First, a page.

Because of this organic growth path, leaders and strategic thinkers are needed all over a company, in every division, department and function. Leaders and thinkers are needed for projects, initiatives and improvements to emerge, to grow, and to flower. Strategic business thinking must reside all over your business. Train your employees, and then make an ongoing commitment to spend time at work talking business. Get their brains as cleverly thinking about the business as they are about designing a bottle label, or brewing up some fine sour beer.
I have emphasized elsewhere how important it is to allow others to take the lead sometimes. The manager who tries to lead in everything is bound to fail. Leading all the time is simply too difficult and too exhausting. Leading a great company takes a team effort. Sometimes you lead and sometimes you follow. In fact, leading only at the right times is strategically critical to success. Anyone who is a fan of cycling understands this concept. The fastest rider and best sprinter do not the lead peloton until the right moment. They don’t even lead within their own team; they follow behind conserving energy for much of the time! Strategic leadership requires allowing others to lead when the time is right, and following properly during those times.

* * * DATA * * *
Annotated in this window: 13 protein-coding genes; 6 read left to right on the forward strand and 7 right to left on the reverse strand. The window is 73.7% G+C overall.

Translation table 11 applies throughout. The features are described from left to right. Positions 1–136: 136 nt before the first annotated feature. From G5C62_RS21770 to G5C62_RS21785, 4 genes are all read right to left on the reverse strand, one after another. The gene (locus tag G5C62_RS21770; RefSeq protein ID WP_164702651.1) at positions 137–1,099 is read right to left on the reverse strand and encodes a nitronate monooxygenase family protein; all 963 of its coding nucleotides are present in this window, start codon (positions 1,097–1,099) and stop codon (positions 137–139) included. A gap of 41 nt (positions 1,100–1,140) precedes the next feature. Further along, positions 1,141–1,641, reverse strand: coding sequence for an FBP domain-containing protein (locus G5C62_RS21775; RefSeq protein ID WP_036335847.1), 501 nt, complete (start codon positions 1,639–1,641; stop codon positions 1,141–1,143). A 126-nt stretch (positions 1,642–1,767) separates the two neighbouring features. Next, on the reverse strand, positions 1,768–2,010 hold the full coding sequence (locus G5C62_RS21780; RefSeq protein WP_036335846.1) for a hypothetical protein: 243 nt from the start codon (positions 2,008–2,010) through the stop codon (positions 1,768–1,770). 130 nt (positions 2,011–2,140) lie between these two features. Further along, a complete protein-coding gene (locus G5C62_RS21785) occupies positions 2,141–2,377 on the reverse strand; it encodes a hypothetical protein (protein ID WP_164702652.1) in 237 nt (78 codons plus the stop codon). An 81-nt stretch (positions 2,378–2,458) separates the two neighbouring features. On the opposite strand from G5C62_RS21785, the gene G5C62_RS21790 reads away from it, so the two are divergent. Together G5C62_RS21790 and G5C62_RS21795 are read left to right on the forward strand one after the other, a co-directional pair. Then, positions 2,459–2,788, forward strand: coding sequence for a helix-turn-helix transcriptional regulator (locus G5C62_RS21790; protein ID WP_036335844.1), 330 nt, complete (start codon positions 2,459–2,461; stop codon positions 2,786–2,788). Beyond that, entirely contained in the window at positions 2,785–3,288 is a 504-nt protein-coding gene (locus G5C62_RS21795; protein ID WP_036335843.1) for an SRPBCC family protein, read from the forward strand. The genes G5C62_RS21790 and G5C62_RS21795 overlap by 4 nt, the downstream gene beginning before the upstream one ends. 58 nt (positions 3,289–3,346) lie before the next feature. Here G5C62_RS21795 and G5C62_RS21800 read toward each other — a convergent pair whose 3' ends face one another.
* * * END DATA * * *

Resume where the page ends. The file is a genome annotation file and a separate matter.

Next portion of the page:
Share The Responsibility To Lead
The manager that takes everything on him or her self is being foolish in two different ways. First, they are wearing themselves out so that over the long run, they are too mentally and physically exhausted to do great work. Second, they are training others in the organization not to lead, and sending an implicit message that the firm does not believe they can lead. Not a wise course. Bad strategy.
Give your employees the resources and training that they need to succeed. Give them opportunities to develop and lead new initiatives and projects. As the owner or upper level manager, many times you need to follow. Support employees and coach them, subjugate yourself to a smaller and role on the team. Show everyone on the team that even the owner is willing to be a follower in order to help a budding project flower. And when projects flower, the hungry bees deliver the honey.